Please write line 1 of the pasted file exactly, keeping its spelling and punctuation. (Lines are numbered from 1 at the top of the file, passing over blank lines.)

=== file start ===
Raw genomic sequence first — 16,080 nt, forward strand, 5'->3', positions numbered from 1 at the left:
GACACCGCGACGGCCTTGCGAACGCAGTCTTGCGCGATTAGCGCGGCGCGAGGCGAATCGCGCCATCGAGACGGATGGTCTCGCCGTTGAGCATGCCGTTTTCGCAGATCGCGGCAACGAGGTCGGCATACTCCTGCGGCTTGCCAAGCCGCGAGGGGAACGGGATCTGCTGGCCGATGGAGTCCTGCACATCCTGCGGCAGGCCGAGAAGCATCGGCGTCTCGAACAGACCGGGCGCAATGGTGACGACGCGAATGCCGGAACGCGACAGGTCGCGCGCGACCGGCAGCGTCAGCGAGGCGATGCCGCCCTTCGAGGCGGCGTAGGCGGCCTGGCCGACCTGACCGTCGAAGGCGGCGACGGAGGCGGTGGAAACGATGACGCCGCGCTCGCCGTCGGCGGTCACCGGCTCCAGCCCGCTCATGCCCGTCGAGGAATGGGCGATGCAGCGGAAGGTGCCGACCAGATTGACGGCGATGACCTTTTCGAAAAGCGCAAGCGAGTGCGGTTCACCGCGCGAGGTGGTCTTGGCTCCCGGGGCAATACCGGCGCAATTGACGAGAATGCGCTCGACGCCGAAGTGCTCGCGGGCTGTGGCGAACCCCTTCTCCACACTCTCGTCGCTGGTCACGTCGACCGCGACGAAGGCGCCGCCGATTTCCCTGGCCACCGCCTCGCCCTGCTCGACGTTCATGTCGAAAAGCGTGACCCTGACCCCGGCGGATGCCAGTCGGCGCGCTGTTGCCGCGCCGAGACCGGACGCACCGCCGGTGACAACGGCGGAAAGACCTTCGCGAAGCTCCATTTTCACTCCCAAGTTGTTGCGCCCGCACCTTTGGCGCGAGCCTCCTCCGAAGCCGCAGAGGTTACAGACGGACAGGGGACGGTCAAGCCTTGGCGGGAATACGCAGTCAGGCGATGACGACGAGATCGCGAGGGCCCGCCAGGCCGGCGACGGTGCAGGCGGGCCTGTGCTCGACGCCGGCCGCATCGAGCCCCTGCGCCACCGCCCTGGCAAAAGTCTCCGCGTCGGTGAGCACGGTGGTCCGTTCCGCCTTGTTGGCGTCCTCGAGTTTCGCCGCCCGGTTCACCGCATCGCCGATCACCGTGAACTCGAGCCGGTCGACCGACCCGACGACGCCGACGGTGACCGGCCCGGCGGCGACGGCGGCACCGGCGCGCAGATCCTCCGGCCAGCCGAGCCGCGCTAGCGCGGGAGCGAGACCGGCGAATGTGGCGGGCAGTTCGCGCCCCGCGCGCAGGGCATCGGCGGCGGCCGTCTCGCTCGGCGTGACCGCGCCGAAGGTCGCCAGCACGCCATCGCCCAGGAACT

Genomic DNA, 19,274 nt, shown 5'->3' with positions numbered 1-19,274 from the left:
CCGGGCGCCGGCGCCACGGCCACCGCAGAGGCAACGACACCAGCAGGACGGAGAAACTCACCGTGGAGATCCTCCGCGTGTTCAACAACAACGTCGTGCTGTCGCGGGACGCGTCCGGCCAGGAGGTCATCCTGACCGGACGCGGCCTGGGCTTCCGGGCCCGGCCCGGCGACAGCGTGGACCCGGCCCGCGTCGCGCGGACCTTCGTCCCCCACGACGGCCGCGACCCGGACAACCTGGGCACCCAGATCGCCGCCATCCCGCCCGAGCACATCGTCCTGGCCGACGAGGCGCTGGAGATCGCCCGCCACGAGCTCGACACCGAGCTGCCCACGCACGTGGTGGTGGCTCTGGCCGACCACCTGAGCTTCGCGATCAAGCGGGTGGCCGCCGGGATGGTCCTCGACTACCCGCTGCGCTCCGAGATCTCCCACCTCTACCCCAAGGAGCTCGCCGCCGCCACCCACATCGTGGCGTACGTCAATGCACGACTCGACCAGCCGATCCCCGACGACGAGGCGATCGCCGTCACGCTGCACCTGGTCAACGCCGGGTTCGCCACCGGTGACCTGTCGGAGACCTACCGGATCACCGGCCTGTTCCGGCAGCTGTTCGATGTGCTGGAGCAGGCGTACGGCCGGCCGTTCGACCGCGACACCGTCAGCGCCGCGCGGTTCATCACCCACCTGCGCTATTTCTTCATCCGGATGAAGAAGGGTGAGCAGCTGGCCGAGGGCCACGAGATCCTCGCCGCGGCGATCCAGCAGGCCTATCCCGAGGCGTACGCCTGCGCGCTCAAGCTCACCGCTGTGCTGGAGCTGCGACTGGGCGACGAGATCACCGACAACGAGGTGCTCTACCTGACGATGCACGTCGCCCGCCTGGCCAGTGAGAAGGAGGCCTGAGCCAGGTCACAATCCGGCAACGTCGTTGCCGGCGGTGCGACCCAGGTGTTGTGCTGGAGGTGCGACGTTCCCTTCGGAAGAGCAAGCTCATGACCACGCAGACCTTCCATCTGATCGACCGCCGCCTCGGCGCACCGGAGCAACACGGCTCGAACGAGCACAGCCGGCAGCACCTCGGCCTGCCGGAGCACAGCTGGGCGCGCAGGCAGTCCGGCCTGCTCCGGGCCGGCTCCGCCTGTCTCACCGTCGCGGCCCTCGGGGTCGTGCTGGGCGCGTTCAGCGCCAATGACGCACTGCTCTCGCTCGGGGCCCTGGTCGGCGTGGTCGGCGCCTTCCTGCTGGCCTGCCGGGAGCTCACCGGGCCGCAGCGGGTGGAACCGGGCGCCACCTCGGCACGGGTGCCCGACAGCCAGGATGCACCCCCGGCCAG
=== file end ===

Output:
Raw genomic sequence first — 16,080 nt, forward strand, 5'->3', positions numbered from 1 at the left: